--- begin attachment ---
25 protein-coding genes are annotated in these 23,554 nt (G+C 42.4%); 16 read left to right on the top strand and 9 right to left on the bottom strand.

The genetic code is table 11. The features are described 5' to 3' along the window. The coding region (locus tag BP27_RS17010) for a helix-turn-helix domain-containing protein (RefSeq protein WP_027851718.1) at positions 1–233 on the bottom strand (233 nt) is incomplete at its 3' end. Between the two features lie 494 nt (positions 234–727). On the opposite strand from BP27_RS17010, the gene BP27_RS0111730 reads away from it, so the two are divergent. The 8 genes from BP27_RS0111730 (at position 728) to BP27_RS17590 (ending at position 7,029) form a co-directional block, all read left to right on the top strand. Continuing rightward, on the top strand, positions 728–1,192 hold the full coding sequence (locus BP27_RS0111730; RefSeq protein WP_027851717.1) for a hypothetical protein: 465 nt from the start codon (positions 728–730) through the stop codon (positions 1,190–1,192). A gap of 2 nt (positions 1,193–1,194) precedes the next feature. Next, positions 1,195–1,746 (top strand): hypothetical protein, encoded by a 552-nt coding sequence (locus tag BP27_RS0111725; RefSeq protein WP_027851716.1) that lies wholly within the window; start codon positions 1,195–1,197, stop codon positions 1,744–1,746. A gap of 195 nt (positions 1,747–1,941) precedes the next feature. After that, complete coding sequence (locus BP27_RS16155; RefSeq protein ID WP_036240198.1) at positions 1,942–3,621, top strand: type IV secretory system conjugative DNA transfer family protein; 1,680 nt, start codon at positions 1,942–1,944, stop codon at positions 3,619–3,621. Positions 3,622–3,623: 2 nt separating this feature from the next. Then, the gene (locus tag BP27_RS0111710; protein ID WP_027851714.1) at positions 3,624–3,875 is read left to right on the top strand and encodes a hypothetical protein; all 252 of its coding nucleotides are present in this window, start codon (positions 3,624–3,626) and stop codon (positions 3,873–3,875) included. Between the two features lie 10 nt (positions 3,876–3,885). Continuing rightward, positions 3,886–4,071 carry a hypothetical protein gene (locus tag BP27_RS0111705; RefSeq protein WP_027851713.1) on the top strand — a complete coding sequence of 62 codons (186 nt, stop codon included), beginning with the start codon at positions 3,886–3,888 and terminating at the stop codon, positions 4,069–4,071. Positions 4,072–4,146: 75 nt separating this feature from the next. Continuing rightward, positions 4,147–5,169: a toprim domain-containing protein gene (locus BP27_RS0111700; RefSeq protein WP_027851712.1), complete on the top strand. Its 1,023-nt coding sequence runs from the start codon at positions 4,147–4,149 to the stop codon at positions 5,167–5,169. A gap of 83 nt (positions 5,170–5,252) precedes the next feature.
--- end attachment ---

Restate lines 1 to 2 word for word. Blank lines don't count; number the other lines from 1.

25 protein-coding genes are annotated in these 23,554 nt (G+C 42.4%); 16 read left to right on the top strand and 9 right to left on the bottom strand.

The genetic code is table 11. The features are described 5' to 3' along the window. The coding region (locus tag BP27_RS17010) for a helix-turn-helix domain-containing protein (RefSeq protein WP_027851718.1) at positions 1–233 on the bottom strand (233 nt) is incomplete at its 3' end. Between the two features lie 494 nt (positions 234–727). On the opposite strand from BP27_RS17010, the gene BP27_RS0111730 reads away from it, so the two are divergent. The 8 genes from BP27_RS0111730 (at position 728) to BP27_RS17590 (ending at position 7,029) form a co-directional block, all read left to right on the top strand. Continuing rightward, on the top strand, positions 728–1,192 hold the full coding sequence (locus BP27_RS0111730; RefSeq protein WP_027851717.1) for a hypothetical protein: 465 nt from the start codon (positions 728–730) through the stop codon (positions 1,190–1,192). A gap of 2 nt (positions 1,193–1,194) precedes the next feature. Next, positions 1,195–1,746 (top strand): hypothetical protein, encoded by a 552-nt coding sequence (locus tag BP27_RS0111725; RefSeq protein WP_027851716.1) that lies wholly within the window; start codon positions 1,195–1,197, stop codon positions 1,744–1,746. A gap of 195 nt (positions 1,747–1,941) precedes the next feature. After that, complete coding sequence (locus BP27_RS16155; RefSeq protein ID WP_036240198.1) at positions 1,942–3,621, top strand: type IV secretory system conjugative DNA transfer family protein; 1,680 nt, start codon at positions 1,942–1,944, stop codon at positions 3,619–3,621. Positions 3,622–3,623: 2 nt separating this feature from the next. Then, the gene (locus tag BP27_RS0111710; protein ID WP_027851714.1) at positions 3,624–3,875 is read left to right on the top strand and encodes a hypothetical protein; all 252 of its coding nucleotides are present in this window, start codon (positions 3,624–3,626) and stop codon (positions 3,873–3,875) included. Between the two features lie 10 nt (positions 3,876–3,885). Continuing rightward, positions 3,886–4,071 carry a hypothetical protein gene (locus tag BP27_RS0111705; RefSeq protein WP_027851713.1) on the top strand — a complete coding sequence of 62 codons (186 nt, stop codon included), beginning with the start codon at positions 3,886–3,888 and terminating at the stop codon, positions 4,069–4,071. Positions 4,072–4,146: 75 nt separating this feature from the next. Continuing rightward, positions 4,147–5,169: a toprim domain-containing protein gene (locus BP27_RS0111700; RefSeq protein WP_027851712.1), complete on the top strand. Its 1,023-nt coding sequence runs from the start codon at positions 4,147–4,149 to the stop codon at positions 5,167–5,169. A gap of 83 nt (positions 5,170–5,252) precedes the next feature.